5. Interception Fraud

Interception fraud happens when the fraudster makes a purchase on your e-commerce website with a shipping and billing address linked to the information of a stolen credit card. After the order is placed, they intend to intercept the parcel and keep the goods for themselves.

For this, they usually:

  • Ask the courier services to reroute the package to their given address for easy intercepting.
  • Request the business’s support agent to change the shipping address before it is shipped.
  • If they live nearby the victim, they will wait for the delivery time and ask the courier agent to sign the package and thereby intercept it.

6. Triangulation fraud

Triangulation fraud commonly involves three fraudsters that execute the fraud viz. the leading actor, an e-commerce store, and a shopper. The fraudster will set up a store on Shopify, Amazon, or other giant platforms that sell high-demand items at shockingly cheaper costs.

Once the customer places an order on the fraudster's store, they will use stolen credit card numbers, purchase items from your e-commerce website, and send them to their customers. The customer will receive a genuine product from the fraudster's website at an unbelievably cheap rate. The victims of this fraud will be the original credit card holder and your e-commerce website.

7. Classic fraud

It is a simple type of fraud where a fraudster steals the credit card details from the dark web. Then they purchase from an e-commerce store while the victim disputes the purchase. Finally, the bank closes the current account due to the dispute, issues a new credit card number, and sends it to the fraudster’s location.

8. Business email scam

This type of fraud targets businesses that deal with overseas partners and suppliers and make online transactions with them. The first step here is to look for genuine business email accounts and target them with specific software or other intrusive tools to make illegal online transactions.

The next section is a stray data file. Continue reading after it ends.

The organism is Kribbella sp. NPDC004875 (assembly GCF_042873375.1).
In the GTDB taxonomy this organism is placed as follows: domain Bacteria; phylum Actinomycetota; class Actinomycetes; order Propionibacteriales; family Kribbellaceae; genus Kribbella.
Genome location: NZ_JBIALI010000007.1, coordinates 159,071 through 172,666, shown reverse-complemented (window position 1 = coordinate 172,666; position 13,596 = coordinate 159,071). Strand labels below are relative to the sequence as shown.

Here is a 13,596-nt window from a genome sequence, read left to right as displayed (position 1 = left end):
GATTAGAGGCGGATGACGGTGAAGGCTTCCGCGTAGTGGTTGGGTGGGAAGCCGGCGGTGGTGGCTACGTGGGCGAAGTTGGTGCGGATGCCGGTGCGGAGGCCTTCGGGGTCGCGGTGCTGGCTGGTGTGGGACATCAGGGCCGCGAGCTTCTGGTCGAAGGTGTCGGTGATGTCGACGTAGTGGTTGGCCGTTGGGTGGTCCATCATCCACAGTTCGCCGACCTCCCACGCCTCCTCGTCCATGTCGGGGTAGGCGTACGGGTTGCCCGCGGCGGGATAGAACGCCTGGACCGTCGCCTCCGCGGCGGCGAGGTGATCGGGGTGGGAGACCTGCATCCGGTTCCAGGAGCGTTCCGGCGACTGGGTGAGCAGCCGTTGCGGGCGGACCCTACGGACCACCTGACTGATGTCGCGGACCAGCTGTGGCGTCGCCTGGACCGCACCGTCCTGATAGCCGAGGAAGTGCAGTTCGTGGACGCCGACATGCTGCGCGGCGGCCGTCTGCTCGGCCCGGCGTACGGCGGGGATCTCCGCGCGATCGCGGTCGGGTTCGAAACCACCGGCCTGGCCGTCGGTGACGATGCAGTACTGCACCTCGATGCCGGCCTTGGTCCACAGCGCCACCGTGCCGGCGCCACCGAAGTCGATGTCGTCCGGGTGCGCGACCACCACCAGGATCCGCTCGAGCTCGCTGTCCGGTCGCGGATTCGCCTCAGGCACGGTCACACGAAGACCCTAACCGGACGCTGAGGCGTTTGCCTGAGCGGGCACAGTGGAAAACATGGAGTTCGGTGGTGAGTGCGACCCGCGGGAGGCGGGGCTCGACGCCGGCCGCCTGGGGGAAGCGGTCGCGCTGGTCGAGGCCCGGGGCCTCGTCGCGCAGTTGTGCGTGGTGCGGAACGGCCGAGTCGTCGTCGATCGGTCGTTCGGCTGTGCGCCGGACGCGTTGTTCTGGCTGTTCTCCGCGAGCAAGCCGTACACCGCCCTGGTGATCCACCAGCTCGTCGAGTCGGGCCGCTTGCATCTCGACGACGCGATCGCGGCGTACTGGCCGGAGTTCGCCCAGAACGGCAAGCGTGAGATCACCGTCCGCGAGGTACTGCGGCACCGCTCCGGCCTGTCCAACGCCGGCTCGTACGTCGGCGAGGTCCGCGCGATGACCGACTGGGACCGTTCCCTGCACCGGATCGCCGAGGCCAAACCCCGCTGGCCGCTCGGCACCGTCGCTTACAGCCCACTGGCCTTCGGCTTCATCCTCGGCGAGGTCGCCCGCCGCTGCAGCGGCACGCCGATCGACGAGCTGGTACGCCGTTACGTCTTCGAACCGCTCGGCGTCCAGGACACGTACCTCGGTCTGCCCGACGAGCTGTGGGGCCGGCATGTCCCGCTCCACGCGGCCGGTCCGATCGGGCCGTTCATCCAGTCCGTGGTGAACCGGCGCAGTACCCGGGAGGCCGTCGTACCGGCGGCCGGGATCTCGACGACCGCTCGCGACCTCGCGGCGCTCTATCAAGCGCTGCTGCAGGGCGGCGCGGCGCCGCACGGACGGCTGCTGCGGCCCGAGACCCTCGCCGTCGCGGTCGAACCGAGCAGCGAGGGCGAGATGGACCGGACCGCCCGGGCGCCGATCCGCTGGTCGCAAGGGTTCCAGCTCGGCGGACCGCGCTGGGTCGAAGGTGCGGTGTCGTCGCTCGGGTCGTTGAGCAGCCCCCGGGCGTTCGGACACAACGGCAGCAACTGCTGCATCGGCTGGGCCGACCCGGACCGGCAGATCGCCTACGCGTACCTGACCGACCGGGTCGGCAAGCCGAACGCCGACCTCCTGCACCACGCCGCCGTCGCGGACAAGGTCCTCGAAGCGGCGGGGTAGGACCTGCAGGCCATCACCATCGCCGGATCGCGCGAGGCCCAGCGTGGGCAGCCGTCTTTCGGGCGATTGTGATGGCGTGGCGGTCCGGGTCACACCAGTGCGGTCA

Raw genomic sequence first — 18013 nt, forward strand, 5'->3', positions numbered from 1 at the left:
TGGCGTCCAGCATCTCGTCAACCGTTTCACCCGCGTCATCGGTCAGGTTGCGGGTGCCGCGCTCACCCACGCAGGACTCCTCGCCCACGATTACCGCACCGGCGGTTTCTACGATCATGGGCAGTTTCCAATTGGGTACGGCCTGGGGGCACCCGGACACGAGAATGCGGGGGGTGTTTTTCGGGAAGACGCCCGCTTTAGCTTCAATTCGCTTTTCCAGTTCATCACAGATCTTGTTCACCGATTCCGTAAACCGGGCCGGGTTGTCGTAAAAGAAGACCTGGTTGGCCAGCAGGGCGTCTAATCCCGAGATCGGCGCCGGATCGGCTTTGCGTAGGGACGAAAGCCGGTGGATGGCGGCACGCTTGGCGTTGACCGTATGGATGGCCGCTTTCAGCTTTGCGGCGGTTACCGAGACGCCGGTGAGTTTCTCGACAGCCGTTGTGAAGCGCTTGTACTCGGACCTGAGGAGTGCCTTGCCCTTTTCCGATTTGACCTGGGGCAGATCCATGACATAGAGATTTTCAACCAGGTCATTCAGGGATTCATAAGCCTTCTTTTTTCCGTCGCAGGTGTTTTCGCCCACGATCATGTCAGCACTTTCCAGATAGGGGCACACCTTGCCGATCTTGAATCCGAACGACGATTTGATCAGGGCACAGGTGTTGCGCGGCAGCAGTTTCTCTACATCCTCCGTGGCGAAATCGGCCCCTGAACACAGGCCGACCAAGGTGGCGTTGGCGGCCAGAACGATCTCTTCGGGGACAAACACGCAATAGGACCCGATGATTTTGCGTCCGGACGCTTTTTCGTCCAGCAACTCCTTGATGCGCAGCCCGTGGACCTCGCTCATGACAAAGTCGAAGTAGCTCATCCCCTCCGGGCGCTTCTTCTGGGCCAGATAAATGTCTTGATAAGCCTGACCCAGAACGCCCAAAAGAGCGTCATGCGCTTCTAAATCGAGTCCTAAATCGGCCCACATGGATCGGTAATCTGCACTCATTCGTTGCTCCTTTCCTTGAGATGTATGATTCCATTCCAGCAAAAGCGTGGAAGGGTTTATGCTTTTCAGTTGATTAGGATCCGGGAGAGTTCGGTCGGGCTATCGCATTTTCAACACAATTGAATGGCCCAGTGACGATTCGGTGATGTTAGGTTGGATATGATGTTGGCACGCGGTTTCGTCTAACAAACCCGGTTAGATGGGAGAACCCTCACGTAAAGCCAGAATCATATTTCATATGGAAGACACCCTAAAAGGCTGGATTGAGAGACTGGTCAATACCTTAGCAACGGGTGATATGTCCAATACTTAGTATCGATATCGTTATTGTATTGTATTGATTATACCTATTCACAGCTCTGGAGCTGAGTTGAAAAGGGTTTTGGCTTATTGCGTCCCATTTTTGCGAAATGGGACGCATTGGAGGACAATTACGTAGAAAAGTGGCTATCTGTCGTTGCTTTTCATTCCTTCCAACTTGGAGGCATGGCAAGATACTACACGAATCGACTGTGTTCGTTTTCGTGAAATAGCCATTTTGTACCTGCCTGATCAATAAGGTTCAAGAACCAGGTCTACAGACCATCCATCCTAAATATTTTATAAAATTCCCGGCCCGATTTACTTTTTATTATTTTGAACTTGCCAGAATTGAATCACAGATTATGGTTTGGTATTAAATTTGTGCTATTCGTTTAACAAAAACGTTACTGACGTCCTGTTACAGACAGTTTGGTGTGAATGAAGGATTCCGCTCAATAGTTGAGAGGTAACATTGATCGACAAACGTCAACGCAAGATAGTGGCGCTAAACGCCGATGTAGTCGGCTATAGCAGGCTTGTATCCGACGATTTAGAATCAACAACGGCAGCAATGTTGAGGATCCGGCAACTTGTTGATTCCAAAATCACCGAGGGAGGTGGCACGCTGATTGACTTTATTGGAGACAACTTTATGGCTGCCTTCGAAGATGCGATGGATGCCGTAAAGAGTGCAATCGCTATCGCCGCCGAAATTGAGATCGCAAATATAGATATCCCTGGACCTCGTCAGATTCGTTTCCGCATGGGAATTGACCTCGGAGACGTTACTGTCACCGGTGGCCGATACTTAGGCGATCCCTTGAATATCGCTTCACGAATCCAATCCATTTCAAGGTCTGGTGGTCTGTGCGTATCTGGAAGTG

9. Data breach

This happens to e-commerce stores when hackers try to access protective or confidential information in the database.

10. Malware/Ransomware

Hackers use illegal software to intrude into computer systems of e-commerce stores to either damage or disable them. Once the e-commerce business owner realizes that they cannot gain access to their database again, they are forced to pay a ransom by hackers to regain access.

11. Phishing

Phishing emails are constructed by fraudsters so that it looks almost similar to the legitimate e-commerce businesses.

How to identify e-commerce fraud?

Large-scale e-commerce businesses are required to leverage powerful software to detect fraudulent activities and orders, seeing the large number of orders they process daily.

Here are some of the red flags you need to pay close attention to save your revenues and brand reputation from fraudsters:

  • The information provided in the order is suspicious; for example, the IP address doesn't match the zip code.
  • The location of your regular customer is suspicious as compared to their previous locations.
  • The order is way too big as compared to the previous order history.
  • The buyer purchases multiple items simultaneously from one account but provides a different shipping address for shipping items.
  • Large number of orders in a short time period.
  • Multiple orders placed in a short period using different credit cards.